The Hong Kong Standard is groping toward the same question that haunts the art market in the West: how to regulate a market that has no independent measure of value?
As such, a universal regulatory set of governing laws has proven difficult to formulate, and the situation will likely remain so. It must also be said that many of those within the art trade thrive on and prefer the current system.
They hold an ask-no-questions – insider dealing is part and parcel of the trade – mentality that has contributed to the continuous growth of the art market, even while the global economy was on the brink of collapse.
A critical pillar of the self-regulating market is scholarship. This, by traditional definition, is an independent research, review and analysis of key art trends and achievements, providing proof of provenance and professional expertise behind an artist’s critical reception and their market value.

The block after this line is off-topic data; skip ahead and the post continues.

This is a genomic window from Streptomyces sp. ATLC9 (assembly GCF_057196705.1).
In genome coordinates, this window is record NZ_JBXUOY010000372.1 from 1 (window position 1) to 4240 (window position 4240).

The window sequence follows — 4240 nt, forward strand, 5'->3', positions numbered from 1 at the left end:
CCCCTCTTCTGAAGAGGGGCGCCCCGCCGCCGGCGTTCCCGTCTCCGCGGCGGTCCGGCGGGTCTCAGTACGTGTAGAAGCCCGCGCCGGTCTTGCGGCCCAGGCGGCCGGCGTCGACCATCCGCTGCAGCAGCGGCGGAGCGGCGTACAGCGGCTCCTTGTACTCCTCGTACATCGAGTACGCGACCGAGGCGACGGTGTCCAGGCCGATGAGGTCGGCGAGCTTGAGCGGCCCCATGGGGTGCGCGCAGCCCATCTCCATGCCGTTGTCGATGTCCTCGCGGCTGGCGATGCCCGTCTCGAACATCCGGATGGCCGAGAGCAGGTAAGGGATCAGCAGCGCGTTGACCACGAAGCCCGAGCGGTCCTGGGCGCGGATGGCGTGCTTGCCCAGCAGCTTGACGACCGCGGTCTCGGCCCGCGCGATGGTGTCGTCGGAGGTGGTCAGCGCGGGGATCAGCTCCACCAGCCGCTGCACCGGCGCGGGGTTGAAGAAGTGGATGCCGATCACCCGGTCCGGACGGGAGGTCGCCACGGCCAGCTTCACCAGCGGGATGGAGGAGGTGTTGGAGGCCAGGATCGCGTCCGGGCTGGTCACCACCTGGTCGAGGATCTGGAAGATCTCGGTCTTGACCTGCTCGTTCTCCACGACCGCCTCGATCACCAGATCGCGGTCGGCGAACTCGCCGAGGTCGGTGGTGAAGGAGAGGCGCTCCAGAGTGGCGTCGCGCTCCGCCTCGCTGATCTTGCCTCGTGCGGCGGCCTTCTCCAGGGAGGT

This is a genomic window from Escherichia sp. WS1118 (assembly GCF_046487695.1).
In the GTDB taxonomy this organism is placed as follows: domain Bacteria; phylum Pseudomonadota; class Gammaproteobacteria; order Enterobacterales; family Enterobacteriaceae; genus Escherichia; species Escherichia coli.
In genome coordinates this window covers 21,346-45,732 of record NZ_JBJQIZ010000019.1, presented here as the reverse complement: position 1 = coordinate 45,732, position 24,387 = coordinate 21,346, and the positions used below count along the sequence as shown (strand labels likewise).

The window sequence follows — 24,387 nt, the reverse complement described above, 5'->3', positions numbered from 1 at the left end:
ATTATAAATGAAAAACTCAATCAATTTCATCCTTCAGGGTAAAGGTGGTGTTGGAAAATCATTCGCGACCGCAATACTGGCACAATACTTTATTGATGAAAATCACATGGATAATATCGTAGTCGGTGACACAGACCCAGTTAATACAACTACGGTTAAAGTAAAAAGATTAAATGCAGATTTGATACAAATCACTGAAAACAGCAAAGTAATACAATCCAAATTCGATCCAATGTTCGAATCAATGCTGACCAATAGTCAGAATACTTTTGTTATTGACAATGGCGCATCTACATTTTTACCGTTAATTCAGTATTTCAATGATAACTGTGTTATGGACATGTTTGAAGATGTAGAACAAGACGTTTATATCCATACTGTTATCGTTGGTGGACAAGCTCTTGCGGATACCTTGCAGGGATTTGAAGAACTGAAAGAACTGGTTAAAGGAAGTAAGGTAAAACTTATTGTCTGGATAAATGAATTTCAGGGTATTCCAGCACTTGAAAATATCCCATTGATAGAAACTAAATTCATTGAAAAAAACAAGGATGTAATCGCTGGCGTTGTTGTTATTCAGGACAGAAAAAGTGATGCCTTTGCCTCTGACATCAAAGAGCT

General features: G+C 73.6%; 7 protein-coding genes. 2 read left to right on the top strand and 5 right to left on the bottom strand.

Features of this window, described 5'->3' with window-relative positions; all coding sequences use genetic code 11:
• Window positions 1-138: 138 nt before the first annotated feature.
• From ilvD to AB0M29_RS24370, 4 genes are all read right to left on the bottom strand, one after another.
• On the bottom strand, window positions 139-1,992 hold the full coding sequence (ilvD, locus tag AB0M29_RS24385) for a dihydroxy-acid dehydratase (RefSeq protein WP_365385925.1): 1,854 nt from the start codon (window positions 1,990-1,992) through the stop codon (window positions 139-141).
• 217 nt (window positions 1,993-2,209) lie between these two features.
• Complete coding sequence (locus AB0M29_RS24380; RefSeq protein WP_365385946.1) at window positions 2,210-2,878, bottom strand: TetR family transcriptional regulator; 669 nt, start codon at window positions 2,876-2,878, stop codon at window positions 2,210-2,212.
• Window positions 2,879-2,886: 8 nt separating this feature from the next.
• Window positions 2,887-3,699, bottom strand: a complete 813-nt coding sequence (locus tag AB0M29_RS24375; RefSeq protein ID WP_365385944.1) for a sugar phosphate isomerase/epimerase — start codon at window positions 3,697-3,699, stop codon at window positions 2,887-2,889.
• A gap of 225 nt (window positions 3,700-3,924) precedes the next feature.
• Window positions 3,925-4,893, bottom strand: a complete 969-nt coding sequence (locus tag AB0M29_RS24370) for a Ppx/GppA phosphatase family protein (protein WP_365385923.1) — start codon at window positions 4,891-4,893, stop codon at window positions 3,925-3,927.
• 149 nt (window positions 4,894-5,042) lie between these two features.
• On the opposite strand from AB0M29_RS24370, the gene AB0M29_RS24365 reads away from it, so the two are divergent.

As the art business continues to expand and globalize, its long-term sustainable growth depends on ensuring and supporting high- quality, uncorrupted, reliable and accessible scholarship.